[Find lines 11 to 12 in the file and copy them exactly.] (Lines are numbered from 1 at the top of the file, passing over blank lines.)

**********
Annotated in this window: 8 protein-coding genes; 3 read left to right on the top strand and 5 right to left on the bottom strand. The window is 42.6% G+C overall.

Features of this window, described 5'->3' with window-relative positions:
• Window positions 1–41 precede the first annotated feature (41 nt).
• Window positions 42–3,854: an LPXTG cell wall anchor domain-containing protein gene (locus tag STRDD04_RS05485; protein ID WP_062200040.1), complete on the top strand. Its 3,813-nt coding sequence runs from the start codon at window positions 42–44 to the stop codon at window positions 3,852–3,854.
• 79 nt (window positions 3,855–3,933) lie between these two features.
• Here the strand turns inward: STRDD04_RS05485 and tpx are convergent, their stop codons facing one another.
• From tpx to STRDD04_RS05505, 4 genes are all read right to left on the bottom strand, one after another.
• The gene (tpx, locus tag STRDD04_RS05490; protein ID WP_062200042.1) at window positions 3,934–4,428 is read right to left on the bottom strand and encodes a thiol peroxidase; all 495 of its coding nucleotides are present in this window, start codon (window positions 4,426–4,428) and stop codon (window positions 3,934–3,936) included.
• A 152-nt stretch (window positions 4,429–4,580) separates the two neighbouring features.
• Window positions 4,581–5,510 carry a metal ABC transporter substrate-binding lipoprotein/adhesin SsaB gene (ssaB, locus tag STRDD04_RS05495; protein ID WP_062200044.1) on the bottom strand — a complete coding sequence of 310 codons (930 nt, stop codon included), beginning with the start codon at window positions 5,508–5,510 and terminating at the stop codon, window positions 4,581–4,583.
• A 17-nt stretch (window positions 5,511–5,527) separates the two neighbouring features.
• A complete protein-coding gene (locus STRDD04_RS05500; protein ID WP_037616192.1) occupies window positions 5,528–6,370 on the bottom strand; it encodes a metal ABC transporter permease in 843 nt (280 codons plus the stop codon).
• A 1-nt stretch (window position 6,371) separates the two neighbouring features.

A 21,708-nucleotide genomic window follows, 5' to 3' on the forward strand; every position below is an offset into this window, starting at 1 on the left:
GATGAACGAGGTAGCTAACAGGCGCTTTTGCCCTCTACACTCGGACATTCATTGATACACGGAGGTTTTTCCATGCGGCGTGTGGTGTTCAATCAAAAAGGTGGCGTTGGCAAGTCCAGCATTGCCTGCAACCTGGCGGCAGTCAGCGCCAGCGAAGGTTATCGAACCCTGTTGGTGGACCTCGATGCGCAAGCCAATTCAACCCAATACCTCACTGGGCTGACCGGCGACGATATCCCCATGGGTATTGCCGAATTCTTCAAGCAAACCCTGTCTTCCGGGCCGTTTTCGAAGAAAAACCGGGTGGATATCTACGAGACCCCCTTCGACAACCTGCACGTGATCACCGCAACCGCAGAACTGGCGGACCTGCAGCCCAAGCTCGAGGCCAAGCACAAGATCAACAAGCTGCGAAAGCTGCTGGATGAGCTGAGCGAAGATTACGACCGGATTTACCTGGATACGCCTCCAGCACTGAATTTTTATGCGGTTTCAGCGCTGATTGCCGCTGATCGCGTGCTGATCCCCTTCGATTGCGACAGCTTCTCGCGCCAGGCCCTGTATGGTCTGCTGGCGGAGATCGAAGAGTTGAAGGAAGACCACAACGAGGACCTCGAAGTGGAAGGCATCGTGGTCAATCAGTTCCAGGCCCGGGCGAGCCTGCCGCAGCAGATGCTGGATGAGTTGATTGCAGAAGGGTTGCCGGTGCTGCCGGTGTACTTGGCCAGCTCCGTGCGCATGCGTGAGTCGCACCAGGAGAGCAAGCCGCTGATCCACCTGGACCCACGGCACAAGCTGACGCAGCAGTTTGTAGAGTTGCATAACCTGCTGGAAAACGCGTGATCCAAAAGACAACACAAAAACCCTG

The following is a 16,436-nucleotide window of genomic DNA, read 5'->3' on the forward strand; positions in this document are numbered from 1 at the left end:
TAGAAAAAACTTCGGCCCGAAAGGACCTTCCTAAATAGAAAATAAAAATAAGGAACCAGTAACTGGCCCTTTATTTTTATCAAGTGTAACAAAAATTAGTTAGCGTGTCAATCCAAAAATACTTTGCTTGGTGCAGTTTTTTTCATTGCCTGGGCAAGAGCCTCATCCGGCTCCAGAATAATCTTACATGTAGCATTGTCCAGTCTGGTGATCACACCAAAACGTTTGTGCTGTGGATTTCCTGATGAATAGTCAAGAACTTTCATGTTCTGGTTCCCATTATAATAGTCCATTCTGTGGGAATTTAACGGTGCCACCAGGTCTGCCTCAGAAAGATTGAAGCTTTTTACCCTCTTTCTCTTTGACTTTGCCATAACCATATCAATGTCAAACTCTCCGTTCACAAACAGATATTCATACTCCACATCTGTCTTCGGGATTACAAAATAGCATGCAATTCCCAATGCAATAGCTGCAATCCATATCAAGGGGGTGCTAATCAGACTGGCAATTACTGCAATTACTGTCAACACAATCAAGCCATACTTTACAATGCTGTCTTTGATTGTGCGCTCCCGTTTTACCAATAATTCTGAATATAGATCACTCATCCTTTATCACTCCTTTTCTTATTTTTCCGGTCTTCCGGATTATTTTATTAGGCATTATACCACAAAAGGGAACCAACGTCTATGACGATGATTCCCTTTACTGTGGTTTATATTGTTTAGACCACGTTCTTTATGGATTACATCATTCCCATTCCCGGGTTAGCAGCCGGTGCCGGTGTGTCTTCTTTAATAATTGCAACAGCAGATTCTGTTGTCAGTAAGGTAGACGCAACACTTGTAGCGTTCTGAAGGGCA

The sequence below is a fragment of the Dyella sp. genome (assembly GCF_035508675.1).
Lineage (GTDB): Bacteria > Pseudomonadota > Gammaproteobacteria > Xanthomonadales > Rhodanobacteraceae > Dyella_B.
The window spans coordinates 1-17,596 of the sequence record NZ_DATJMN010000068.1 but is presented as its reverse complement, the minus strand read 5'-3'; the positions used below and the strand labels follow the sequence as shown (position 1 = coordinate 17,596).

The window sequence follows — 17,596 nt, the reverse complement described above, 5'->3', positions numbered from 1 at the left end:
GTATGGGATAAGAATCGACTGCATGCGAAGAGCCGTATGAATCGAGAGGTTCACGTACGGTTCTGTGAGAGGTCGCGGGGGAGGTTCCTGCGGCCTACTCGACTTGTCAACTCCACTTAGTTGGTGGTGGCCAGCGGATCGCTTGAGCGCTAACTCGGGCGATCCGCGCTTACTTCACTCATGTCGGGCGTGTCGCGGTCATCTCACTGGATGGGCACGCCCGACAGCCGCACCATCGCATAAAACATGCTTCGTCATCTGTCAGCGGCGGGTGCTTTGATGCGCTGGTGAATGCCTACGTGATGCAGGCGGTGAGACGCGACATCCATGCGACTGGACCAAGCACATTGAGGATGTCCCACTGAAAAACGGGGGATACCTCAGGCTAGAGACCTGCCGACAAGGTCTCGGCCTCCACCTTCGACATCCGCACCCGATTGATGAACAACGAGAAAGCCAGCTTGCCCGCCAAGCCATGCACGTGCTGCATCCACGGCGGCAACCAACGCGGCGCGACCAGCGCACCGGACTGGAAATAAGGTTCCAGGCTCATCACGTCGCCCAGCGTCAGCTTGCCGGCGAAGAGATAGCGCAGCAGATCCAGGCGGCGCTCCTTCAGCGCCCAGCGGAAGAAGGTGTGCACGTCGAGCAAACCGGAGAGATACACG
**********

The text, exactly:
• A 17-nt stretch (window positions 5,511–5,527) separates the two neighbouring features.
• A complete protein-coding gene (locus STRDD04_RS05500; protein ID WP_037616192.1) occupies window positions 5,528–6,370 on the bottom strand; it encodes a metal ABC transporter permease in 843 nt (280 codons plus the stop codon).